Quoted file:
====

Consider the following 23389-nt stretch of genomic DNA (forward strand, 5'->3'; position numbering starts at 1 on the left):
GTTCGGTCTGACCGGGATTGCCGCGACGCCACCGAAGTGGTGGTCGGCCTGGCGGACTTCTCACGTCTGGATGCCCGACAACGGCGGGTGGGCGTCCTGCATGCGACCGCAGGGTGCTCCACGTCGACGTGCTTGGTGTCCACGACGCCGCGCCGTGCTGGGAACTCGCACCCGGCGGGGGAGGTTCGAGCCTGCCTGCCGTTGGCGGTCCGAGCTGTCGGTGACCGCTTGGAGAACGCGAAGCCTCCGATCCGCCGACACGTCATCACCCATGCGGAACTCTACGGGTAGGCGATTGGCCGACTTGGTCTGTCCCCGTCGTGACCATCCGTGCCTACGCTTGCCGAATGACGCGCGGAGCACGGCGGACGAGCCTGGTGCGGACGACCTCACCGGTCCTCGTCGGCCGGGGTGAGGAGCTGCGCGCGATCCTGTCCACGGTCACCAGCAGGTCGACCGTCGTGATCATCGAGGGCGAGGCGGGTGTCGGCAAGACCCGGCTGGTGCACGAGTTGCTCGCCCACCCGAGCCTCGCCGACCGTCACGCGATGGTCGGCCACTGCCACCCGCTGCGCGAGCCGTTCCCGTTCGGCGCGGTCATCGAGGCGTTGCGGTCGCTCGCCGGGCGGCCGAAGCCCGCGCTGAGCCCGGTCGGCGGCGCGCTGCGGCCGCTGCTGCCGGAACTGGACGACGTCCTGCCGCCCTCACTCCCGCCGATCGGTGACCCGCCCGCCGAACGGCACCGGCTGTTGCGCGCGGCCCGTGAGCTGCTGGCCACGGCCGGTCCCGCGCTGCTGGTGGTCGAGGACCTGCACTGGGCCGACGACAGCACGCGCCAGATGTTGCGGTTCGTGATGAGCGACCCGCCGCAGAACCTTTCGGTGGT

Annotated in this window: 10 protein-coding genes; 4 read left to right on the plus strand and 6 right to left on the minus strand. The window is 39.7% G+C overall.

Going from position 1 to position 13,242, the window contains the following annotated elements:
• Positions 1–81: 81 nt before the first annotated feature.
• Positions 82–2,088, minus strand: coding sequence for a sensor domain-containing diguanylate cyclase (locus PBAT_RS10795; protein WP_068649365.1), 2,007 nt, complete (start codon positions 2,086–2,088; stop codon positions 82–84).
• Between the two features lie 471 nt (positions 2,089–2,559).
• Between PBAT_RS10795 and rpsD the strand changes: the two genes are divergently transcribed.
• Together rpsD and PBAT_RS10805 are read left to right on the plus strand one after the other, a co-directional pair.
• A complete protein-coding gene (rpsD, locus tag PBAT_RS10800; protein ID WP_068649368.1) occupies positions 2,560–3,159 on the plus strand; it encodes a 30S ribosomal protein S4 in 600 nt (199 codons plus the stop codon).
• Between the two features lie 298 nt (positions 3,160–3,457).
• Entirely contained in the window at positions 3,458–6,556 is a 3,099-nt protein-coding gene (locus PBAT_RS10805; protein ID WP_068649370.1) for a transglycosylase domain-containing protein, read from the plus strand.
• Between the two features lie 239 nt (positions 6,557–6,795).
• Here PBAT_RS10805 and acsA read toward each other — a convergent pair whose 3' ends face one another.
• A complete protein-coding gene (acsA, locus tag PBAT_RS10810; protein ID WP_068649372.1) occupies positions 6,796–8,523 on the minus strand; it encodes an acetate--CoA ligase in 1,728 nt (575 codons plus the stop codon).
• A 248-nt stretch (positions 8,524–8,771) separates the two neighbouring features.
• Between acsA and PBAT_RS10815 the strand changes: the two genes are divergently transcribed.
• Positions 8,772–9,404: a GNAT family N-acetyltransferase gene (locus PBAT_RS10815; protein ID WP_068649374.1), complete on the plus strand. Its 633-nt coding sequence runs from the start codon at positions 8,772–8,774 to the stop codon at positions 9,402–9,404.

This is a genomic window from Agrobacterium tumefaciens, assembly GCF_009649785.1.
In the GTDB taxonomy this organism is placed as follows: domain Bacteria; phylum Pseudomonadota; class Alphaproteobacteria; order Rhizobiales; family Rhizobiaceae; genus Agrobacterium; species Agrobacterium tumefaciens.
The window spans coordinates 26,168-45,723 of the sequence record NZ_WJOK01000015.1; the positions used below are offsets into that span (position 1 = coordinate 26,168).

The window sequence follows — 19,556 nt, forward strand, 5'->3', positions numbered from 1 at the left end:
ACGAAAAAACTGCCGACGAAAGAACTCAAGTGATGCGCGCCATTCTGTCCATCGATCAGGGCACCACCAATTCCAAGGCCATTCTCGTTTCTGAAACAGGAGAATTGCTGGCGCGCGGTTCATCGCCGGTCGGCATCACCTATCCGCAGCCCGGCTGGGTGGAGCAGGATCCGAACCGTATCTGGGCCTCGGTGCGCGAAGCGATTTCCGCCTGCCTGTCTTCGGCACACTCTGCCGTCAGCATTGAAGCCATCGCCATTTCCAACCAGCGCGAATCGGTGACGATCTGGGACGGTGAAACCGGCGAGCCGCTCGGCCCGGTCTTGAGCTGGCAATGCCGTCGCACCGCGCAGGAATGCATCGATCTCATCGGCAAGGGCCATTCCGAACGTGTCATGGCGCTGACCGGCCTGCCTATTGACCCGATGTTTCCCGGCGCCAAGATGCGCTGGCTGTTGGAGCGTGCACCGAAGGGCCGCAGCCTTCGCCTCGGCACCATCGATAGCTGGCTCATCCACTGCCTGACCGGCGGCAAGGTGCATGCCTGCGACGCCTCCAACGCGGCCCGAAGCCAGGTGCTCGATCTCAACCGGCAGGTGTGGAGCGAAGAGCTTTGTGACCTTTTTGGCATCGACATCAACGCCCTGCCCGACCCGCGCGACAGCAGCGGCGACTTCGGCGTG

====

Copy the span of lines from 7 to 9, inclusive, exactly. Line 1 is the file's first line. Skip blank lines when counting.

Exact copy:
• Between the two features lie 471 nt (positions 2,089–2,559).
• Between PBAT_RS10795 and rpsD the strand changes: the two genes are divergently transcribed.
• Together rpsD and PBAT_RS10805 are read left to right on the plus strand one after the other, a co-directional pair.